Approved Mental Health Professional Survey update

We have received an excellent response to the national Approved Mental Health Professional (AMHP) survey in the first month of its administration. Almost 350 AMHPs have completed the survey so far.

The 2012 national AMHP survey is evaluating whether levels of stress and burnout have changed for this group of professionals in the last decade. Also, as it is the first national survey since the widening of the statutory role to other mental health professionals, it will allow us to compare levels of stress and burnout between social work and non-social work AMHPs for the first time.

To enable the survey to provide important data to inform AMHP policy and practice nationally we need a high response from AMHPs across England. We have had a great start, but there is still a long way to go. In particular, we would like to hear from more non-social work AMHPs as all but 17 respondents are social workers so far. Therefore, if you know a non-social work AMHP, please ask them to take the survey (please see link at the bottom of this post).

The survey is being promoted via social media and AMHP leads across the country. We are very grateful to the support of everyone who have helped to spread the word about it. Particularly, we are grateful for the following sites who have  posted information about the study:

Community Care news

Community Care blogs

Masked AMHP

The not so big society

The Care Guy

Care Training

We still need your help to achieve a high response over the next two months. There are a number of ways in which you can help to promote the survey:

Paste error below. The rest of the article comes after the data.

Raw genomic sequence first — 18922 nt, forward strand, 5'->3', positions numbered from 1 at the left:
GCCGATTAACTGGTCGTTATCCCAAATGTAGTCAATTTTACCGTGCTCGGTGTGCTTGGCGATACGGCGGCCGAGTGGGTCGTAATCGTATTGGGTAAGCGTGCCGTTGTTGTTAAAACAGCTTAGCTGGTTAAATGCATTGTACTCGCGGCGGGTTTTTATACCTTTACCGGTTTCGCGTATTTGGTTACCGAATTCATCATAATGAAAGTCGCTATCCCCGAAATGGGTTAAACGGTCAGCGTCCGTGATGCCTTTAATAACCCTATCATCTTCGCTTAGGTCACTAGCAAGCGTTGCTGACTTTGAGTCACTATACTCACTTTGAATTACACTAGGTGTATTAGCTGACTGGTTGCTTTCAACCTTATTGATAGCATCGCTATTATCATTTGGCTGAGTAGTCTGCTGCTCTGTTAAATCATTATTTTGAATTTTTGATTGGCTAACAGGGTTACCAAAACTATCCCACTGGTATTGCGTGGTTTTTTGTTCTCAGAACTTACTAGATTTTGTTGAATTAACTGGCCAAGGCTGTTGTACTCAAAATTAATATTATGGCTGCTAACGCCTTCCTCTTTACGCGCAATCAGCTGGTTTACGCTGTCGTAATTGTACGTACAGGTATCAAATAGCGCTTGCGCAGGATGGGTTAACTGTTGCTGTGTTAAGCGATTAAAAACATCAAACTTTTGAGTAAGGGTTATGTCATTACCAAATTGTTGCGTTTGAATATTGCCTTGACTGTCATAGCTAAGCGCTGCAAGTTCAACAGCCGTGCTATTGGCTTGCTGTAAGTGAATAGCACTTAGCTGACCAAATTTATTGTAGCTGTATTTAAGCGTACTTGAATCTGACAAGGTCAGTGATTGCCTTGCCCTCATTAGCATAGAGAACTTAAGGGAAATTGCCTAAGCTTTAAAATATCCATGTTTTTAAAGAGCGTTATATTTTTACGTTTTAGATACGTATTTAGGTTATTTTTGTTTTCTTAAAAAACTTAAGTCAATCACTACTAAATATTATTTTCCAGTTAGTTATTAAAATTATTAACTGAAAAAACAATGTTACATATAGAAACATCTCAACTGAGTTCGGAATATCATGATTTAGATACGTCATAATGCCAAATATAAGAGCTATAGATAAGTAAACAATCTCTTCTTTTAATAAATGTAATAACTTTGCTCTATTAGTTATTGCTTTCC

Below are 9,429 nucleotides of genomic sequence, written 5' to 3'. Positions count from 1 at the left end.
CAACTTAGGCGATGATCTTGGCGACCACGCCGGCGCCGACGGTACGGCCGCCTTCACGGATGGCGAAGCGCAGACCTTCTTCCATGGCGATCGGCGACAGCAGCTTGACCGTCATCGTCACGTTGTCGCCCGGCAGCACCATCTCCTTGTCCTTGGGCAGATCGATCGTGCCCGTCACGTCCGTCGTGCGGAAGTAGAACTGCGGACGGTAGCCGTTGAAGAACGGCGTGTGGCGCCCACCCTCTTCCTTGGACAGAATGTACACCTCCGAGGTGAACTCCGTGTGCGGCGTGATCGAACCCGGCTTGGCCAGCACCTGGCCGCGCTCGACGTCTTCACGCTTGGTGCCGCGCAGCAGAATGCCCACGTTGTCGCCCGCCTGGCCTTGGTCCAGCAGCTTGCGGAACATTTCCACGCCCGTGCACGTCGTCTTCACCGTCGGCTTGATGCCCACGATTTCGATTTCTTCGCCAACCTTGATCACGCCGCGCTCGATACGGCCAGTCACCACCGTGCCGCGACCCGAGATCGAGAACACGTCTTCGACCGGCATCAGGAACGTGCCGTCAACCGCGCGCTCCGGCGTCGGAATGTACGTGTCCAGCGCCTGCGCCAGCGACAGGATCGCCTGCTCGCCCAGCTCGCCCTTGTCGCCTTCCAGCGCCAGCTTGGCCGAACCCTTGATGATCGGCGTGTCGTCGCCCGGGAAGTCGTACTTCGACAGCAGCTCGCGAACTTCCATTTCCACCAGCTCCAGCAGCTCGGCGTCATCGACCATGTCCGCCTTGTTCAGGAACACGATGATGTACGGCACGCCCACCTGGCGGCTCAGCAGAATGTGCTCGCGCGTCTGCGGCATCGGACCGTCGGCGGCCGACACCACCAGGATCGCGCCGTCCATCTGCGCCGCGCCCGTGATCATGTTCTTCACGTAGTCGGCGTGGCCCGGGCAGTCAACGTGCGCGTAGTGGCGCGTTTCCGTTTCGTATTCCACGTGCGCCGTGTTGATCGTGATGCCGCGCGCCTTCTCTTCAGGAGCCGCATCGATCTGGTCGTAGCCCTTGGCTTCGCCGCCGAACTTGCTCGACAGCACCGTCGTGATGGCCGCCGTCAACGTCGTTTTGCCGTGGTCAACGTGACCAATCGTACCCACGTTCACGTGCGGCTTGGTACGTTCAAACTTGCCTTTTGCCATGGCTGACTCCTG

1) If you are an Approved Mental Health Professional working in England, please take the survey if you have not done so already. The link is below.

2) If you know an Approved Mental Health Professional working in England, please email them the link to the survey.

3) If you don’t know any Approved Mental Health Professionals working in England but want to help distribute the survey, please use social media tools such as twitter, facebook, linkedIn, blogs or whatever you use to connect with other people, to send the link around.

The online survey takes only 10-15 minutes to complete and an information sheet containing further details about the study is displayed on the first page. If you would like to read more about and/or complete the survey please click on the link below:

This study is being led by Janine Hudson, an experienced AMHP studying the MSc Mental Health Social Work with Children & Adults programme at the Institute of Psychiatry. The survey questionnaire has been pre-tested by AMHPs and other social workers. The survey will remain open until the end of March 2012.

Thank you in advance for your time and support.